Editor’s note: When it comes to immigration – illegal or otherwise – the American people have a right to be concerned. Each week, Liberty Nation author Kelli Ballard will examine a contentious issue related to today’s hottest topic.
All around the world, countries are closing their borders to travel to help stop the spread of Coronavirus. While this upsets plans to visit the family or go on a distant vacation, it has really had an impact on immigrants trying to relocate. Now, these travelers have found themselves stuck between a rock and a hard place, unable to gain entry into any country. So, what is our responsibility as humans? Do we help them by allowing them to enter our nations or do we keep our borders closed to help prevent the spread of a disease that has halted business and interrupted life on a global scale?
Migrants, who have largely been encouraged by the left to leave their homelands and settle in America, have found their journeys come to an abrupt halt. They have been taken to and left in the hot Sahara Desert, transported to Mexico’s border with Guatemala, or are drifting in the Mediterranean Sea, finding all options of a new life outside their homelands effectively blocked. While immigration activists claim racist motivation, at least on President Donald Trump’s behalf, their liberal cousins are continuing to push the pandemic narrative of self-isolation, stay-at-home orders, keeping nonessential businesses closed, and so on.
It can’t be had both ways: Either we practice social distancing or we open the borders. It makes absolutely no sense to welcome hordes of people into our country that likely have not been vaccinated against many of the diseases we have more or less under control here. Liberty Nation’s Joe Schaeffer reported on the spread of disease via immigration. He said that in November 2018, Tijuana, Mexico’s Health Department claimed there were 6,000 migrants who had been stuck in the city while trying to cross the border and “a full one-third, 2,267 to be exact, had health-related issues.” Mr. Schaeffer further explained:
“Fox reported that, of those cases, more than 60% had respiratory infections, 101 had lice, four had HIV/AIDS, four had chicken pox, three had tuberculosis, and there were ‘many skin infections.’ There was also a threat of a hepatitis outbreak, according to Fox, due to the crowded, unsanitary conditions of the migrant camps.”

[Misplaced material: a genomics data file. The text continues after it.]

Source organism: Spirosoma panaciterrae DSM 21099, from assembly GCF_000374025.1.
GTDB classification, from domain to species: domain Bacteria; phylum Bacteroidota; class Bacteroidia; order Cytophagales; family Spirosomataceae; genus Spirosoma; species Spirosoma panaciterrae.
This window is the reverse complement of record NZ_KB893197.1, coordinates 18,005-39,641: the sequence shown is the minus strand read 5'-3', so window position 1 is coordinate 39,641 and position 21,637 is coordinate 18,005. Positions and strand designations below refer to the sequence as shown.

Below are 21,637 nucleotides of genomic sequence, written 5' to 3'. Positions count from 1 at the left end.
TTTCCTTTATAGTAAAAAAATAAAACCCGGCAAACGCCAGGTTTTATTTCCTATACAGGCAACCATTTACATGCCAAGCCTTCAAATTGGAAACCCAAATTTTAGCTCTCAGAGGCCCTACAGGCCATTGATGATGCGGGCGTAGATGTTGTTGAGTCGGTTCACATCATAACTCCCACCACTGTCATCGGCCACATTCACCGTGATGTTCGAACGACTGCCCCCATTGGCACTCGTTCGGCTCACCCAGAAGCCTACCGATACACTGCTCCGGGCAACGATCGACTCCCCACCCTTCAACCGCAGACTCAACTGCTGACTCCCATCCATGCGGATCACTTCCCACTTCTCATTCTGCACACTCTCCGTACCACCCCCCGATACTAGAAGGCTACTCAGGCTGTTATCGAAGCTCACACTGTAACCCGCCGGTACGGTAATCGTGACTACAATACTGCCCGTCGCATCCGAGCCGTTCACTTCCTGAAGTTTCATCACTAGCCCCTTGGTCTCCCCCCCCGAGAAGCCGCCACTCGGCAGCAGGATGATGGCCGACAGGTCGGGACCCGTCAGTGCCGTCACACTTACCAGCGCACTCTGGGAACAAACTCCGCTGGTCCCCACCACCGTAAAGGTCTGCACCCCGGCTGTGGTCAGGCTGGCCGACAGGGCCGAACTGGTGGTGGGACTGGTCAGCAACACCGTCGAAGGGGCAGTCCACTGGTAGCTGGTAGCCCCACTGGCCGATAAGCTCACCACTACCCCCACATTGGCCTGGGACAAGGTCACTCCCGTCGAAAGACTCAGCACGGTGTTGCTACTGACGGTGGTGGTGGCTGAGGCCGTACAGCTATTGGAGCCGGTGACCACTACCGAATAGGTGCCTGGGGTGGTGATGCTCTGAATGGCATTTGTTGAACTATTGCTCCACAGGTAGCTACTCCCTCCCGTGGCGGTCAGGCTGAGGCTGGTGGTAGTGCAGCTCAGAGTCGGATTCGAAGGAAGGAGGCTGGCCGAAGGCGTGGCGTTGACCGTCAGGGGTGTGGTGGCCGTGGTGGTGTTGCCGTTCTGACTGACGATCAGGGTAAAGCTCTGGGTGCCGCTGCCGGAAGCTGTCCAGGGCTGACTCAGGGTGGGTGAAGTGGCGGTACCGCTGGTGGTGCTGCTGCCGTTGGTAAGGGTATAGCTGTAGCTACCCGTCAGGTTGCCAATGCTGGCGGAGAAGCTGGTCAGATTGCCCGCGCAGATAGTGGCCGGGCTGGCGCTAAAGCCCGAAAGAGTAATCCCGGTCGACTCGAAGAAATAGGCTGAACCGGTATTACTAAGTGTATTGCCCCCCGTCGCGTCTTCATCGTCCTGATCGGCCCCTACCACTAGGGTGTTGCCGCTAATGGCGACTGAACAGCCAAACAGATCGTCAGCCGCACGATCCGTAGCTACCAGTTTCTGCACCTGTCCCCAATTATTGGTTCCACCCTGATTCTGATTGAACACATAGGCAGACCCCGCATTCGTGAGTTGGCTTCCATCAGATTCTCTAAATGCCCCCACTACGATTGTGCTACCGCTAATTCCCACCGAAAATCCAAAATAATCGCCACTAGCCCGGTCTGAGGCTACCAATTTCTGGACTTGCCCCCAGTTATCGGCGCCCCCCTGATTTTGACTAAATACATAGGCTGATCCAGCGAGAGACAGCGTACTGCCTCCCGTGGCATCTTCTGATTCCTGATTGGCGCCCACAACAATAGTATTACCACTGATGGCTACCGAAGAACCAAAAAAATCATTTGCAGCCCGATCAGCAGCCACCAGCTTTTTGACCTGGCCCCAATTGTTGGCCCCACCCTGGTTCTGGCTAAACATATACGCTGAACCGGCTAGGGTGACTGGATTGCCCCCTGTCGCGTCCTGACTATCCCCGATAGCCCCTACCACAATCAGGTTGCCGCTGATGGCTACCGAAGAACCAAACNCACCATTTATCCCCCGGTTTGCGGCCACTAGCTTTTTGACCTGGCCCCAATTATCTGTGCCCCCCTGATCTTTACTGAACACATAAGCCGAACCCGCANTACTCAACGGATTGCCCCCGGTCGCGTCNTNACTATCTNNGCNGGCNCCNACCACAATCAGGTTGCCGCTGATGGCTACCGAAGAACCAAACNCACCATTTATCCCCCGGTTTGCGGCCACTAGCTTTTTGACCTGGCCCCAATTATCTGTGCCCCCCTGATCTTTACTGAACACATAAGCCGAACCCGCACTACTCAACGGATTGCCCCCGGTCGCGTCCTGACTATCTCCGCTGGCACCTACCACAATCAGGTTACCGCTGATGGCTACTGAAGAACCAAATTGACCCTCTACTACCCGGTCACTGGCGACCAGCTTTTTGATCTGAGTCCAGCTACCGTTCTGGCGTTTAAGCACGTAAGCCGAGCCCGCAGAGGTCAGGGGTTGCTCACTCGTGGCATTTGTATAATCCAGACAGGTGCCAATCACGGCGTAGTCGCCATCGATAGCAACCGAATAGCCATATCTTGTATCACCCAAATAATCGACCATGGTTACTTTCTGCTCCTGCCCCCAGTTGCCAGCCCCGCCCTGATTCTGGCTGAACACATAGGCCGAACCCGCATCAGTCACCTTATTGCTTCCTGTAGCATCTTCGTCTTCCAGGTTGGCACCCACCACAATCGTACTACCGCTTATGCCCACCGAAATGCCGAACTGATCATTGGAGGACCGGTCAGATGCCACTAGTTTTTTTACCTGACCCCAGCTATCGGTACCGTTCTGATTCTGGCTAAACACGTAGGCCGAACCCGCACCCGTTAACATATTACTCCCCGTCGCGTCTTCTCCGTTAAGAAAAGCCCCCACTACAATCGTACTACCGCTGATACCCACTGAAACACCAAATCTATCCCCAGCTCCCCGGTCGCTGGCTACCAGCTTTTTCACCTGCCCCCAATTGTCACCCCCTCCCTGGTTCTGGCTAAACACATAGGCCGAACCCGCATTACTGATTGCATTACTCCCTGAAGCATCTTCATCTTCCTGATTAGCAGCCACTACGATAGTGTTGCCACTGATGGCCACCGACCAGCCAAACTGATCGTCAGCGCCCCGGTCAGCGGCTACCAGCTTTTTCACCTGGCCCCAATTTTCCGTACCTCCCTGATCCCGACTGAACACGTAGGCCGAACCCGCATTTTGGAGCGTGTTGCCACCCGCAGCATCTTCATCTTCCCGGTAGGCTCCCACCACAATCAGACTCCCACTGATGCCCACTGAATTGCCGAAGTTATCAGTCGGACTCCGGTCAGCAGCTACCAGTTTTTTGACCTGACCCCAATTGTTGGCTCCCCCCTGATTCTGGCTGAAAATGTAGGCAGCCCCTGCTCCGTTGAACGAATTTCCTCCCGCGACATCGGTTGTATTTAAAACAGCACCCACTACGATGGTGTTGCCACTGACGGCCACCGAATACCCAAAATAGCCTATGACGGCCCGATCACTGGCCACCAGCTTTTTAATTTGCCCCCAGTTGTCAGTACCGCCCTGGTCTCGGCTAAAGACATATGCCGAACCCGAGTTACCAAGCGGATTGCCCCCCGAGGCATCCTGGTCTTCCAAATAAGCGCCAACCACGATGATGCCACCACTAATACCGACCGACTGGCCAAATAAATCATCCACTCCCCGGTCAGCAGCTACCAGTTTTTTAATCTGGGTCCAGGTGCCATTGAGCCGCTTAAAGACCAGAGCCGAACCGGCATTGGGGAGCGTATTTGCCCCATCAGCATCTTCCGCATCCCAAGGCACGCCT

Several states released prisoners due to close-quarter living, hoping to prevent the spread of the virus, much to the outrage of many of their constituents. If we cannot hold funerals for our loved ones, are not allowed to visit our sick or elderly family and friends, allow prisoners to roam the streets and possibly commit more crimes, shut down local businesses and tank the nation’s economy, then how can anyone possibly justify allowing hundreds of thousands of migrants to infiltrate essentially quarantined countries? Some would argue that these immigrants knew the risks before taking up the trek. However, the media’s influence is powerful indeed, and the mixed messages designed to fit whatever narrative is in the current spotlight could shoulder some of the responsibility for these people being trapped in appalling conditions with nowhere to go and no one to welcome them in.
On May 3, AP Wire published a piece titled “Desert of sea: Virus traps migrants in mid-route danger zone.” It’s a long story describing the plight of several immigrants, but what was disturbing, and also a good example of writing to fit the narrative, was this bit:
“Many governments have declared emergencies, saying a public health crisis like the coronavirus pandemic requires extraordinary measures. However, these measures are just the latest efforts by governments to clamp down on migrants, despite human rights laws.”
Here, the pandemic is downplayed so that the focus can be on the so-called mistreatment of migrants. However, in the May 6 AP Morning Wire email, just three days after publication of the Coronavirus immigration story, these were the three top titles:
- US infection rate soars outside NY as states ease restrictions.
- Vulnerable in poor, rural America have been hit hard by virus.
- UK second only to US in official deaths, overtakes Italy in Europe.
Can you say, “contradiction”?
Dr. Violeta Moreno-Lax is a professor of migration law at Queen Mary University of London. She referenced World War II and how national and international laws still found a way to protect refugees, and stressed that states do not have the right to return migrants to their homelands if they will be in danger there. “This is blatantly discriminatory and never justified,” she said. “The pandemic provides the perfect excuse.”
Why should Americans be forced to stay in their homes, unable to work to provide for their families unless they have been deemed an essential employee, forbidden to attend Church services, and suffer a host of other liberties being withheld from them while illegal immigrants and other migrants should be welcomed with open (hopefully at least six-foot apart) arms?
Read more from Kelli Ballard.
For home study students and young people, Liberty Nation recommends…
All About Immigration
High School: The Story of Immigration and America
Middle School: The Story of Immigration and America
Elementary School: The Story of Immigration and America
All About Coronavirus
High School: The Spread of Coronavirus: How it Works
Middle School: A Scientific Look at COVID-19
Elementary School: Coronavirus: The Science
Video: What’s the Point of Borders?